PDA

View Full Version : First Hog Hunt Advice


sholling
February 19, 2008, 05:16 PM
I'm going on my first hog hunt next month. Feral hog or Russian boar. I've opted for a guided hunt and I have a good personal collection to choose from. A Howa in 30-06 with a 3.5-10x42 scope, a brand new Tikka in 300wm with a 4-16x42, or an open sight Benelli M1 S90 with a 20" barrel. Right now I'm thinking the Howa is a good compromise. I have plenty of 180gr. SP Federal Power-Shoks in both 30-06 and 300wm. I've been looking forward to this for ten years and finally have the time. I'm open to suggestions from the old hands.

My selection for backup is a little sparse. My choices are limited to 230gr FMJ from a 45acp, or Corbon 200gr. hard cast 357mag from either my 4" model 66 or my 6" 686. Again that's what I have on hand. Of course the guide will be my primary backup but I'm very belt and suspenders when it comes to protecting my hide. I'm leaning toward the model 66 for the weight but I'm open to suggestions. Recommendations?

nate45
February 19, 2008, 05:25 PM
Wild hogs aren't hard to kill the .30-06 will work fine. I myself would use a lighter bullet but your 180's will work OK. I would probably carry the .45 if it was to stop a charging one, pumping some 230 gr FMJ into its snout should work.

ActivShootr
February 19, 2008, 05:27 PM
Don't use a 9mm :D

davlandrum
February 19, 2008, 06:12 PM
Where are you heading, or are you staying in Kali?

For back-up, any of your choices is fine, just pick the one you draw fastest and shoot straightest:D

I know pigs can be dangerous, but on the hunt we went on in Texas, you were more likely to get steam-rolled as they were trying to escape than them actually charging you.

sholling
February 19, 2008, 06:16 PM
Wild hogs aren't hard to kill the .30-06 will work fine. Thanks. Just out of curiosity why would you go with lighter '06 rounds? I was worried that the 45 wouldn't have enough penetration but packing my M&P45 would sure be a lot lighter than either of my .357s.

Don't use a 9mm :DBrain damage does not run in my family... ;)

sholling
February 19, 2008, 06:32 PM
Where are you heading, or are you staying in Kali?

For back-up, any of your choices is fine, just pick the one you draw fastest and shoot straightestThere's a rancher about 50 miles from me that offers guided hunts on his land. He comes highly recommended by the gun shop that gets most of my money.

I'm best with my M&P45, I've never even fired the 357s. My dad left them to me and I just haven't gotten around to it yet, and my 1911s are too fricking heavy to pack along. So I guess that's my pick.

New_Pollution1086
February 19, 2008, 06:37 PM
Where in CA are you going hunting?

T

sholling
February 19, 2008, 06:48 PM
The place that I heard about in in Riverside county.

nate45
February 19, 2008, 07:00 PM
Just out of curiosity why would you go with lighter '06 rounds?

Flatness of trajectory.

The .30 caliber 150's are structured for good performance on deer, hogs, ect at .30-06 velocities and give a flatter trajectory than the 180's which are intended for larger game or the higher velocity of the magnums.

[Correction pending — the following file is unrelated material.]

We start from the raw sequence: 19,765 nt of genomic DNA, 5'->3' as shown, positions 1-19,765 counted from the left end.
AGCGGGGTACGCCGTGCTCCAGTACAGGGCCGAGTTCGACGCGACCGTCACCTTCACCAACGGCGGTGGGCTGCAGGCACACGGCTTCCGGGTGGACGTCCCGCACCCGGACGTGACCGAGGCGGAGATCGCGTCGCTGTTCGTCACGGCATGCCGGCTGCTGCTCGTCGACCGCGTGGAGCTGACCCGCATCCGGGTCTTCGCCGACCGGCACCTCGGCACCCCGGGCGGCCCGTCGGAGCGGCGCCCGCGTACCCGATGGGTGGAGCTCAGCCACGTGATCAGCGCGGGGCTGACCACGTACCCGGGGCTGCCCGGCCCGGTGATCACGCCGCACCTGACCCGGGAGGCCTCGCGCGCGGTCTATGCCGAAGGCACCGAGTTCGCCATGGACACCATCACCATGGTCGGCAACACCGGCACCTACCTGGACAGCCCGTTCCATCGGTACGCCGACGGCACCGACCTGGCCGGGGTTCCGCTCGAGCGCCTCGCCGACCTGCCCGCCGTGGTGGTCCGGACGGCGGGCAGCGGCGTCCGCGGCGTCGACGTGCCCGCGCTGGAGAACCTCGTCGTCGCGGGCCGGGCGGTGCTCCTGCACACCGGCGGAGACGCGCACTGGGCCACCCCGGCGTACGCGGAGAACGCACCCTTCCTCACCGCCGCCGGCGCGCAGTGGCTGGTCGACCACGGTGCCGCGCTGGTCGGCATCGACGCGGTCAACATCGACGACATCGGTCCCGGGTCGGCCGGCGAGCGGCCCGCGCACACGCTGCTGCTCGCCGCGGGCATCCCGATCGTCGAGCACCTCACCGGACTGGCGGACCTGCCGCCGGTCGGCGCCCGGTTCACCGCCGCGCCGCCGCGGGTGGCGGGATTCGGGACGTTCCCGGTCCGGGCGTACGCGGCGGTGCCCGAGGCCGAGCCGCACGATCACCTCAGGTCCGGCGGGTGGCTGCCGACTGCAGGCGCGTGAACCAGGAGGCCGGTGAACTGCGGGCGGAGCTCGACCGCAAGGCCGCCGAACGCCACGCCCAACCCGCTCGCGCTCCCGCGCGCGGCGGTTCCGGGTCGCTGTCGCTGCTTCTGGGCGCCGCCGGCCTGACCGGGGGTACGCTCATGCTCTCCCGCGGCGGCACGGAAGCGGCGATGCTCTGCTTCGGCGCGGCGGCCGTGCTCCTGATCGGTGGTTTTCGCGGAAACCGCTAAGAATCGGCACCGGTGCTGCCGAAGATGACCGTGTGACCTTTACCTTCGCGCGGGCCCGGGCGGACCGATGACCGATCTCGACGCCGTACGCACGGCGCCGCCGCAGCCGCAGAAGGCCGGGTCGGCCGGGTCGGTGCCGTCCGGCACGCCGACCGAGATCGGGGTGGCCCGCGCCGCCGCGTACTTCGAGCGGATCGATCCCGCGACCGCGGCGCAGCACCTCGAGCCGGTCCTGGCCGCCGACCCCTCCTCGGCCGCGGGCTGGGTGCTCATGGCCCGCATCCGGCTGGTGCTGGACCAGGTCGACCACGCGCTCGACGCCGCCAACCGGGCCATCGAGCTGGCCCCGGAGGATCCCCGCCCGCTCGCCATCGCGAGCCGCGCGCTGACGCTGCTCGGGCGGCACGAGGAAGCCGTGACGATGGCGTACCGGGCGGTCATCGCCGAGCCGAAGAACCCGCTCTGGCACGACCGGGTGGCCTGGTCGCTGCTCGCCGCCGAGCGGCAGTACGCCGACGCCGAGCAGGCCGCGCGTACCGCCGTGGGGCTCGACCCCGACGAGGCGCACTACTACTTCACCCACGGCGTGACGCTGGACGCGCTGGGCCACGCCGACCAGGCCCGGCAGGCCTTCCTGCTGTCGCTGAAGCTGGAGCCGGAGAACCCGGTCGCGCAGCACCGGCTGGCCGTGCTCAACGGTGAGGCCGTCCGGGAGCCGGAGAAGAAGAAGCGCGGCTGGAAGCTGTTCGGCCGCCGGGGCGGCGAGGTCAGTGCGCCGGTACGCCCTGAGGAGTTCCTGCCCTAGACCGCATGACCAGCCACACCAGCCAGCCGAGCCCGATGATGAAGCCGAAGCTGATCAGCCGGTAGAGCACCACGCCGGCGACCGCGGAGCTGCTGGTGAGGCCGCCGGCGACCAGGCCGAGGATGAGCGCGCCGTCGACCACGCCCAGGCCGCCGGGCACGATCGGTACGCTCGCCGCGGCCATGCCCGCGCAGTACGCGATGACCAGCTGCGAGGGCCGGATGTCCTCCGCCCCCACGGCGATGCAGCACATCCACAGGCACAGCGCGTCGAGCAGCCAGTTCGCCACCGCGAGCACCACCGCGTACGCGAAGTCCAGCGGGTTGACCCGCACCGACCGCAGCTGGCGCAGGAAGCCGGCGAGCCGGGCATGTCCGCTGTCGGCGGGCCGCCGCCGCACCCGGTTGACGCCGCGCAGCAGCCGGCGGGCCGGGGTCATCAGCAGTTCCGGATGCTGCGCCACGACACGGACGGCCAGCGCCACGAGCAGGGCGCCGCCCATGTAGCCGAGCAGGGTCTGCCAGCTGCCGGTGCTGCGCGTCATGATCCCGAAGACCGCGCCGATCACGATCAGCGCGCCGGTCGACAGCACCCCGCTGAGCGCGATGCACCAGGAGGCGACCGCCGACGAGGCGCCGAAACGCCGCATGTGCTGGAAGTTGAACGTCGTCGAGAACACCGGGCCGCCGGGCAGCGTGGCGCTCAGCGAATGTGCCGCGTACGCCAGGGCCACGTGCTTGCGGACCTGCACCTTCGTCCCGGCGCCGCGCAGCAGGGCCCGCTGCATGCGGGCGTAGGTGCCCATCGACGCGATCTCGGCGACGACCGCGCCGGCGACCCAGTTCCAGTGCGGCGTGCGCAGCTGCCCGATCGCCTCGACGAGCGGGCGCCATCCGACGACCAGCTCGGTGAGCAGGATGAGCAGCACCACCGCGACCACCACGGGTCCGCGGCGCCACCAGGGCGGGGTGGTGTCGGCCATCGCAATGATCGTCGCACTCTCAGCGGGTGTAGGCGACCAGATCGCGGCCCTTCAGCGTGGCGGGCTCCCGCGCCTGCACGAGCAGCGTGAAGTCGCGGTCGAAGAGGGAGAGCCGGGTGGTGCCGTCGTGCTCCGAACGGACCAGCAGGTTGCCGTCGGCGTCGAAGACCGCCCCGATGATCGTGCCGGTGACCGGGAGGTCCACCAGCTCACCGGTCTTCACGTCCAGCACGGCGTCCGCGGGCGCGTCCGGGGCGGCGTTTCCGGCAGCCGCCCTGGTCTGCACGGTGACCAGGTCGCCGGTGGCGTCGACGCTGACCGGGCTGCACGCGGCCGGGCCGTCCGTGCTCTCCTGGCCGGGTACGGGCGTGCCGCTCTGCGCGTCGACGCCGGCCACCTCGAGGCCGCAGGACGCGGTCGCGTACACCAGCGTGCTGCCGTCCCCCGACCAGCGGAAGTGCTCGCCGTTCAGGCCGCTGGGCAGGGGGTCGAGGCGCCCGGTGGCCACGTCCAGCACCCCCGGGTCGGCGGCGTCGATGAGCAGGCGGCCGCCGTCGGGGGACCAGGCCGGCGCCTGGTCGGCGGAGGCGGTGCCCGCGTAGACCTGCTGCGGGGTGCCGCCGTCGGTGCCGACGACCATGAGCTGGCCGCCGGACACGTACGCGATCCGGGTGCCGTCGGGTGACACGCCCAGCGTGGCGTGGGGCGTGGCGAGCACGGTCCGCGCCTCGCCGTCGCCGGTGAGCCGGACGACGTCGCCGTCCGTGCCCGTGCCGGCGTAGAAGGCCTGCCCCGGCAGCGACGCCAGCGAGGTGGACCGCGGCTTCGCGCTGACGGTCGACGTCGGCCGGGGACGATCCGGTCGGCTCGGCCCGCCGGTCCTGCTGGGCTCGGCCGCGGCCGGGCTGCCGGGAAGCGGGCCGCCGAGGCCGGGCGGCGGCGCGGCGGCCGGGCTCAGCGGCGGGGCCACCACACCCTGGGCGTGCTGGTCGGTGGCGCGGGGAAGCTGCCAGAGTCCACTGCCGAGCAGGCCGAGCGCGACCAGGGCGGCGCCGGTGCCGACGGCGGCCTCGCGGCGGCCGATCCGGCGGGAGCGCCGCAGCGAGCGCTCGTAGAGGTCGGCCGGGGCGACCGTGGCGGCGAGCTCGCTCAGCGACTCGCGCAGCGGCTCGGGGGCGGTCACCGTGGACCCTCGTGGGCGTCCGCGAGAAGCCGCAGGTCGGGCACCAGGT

tplumeri
February 19, 2008, 07:16 PM
30-06 should do nicely with a tactical 6" fixed blade as back up.
more sporting that way. your guide could end it if you got into trouble.
I may have missed this but is the guide supplying dogs? and whats an outing like that go for nowadays?

sholling
February 19, 2008, 08:36 PM
$350-450 depending on what you're going after. $50 if you come up empty handed. I have no idea about dogs. I've seen other places ask 2-3 times that.

45Marlin carbine
February 19, 2008, 09:20 PM
the sidearms you have will be fine. the shoulder arm should be a quick handling fast pointer carbine type. so any you have will do but an 16" barrel job is ideal.

davlandrum
February 20, 2008, 11:59 AM
That is why I asked if you are staying in California to hunt or going somewhere. What I have seen and read of California hog hunting, and you could confirm with your guide - it is a lot more open and you can actually make some long shots.

Brush hunting is a fast shoot game, so I would agree with a shorter rifle. The hunt I did in Texas was almost like quail hunting. They would sit tight in the cover until you almost stepped on them, and then all heck would break loose.

sholling
February 20, 2008, 01:10 PM
I'm afraid my only carbines are Mini-14s and M1s and I'm not ready to take on a Hog with either. Here's a couple of photos borrowed from their website. It looks like pretty typical southern California hill country terrain.

http://www.ladyhunter.com/bighorn/terrain1.jpghttp://www.ladyhunter.com/bighorn/bighornpig.jpg

kingudaroad
February 20, 2008, 02:28 PM
You need to get some blood on that new gun! Take the 300;)

millercreek
February 21, 2008, 05:59 PM
If I can get close enough, I use my S&W 686+ in .357 mag with red dot scope. Got a hog a few nights ago that weighed about 100 lbs. He was running broadside at about 25 yards. One shot with Double Tap 158 gr. gold dot to the side of the head. Bullet went in and out and he dropped right then.

Doyle
February 22, 2008, 08:58 AM
With either rifle, stay away from ballistic tip bullets. They don't work well in thick skinned animals like hogs. You need a bullet that will mushroom reliably and stay together as it penetrates.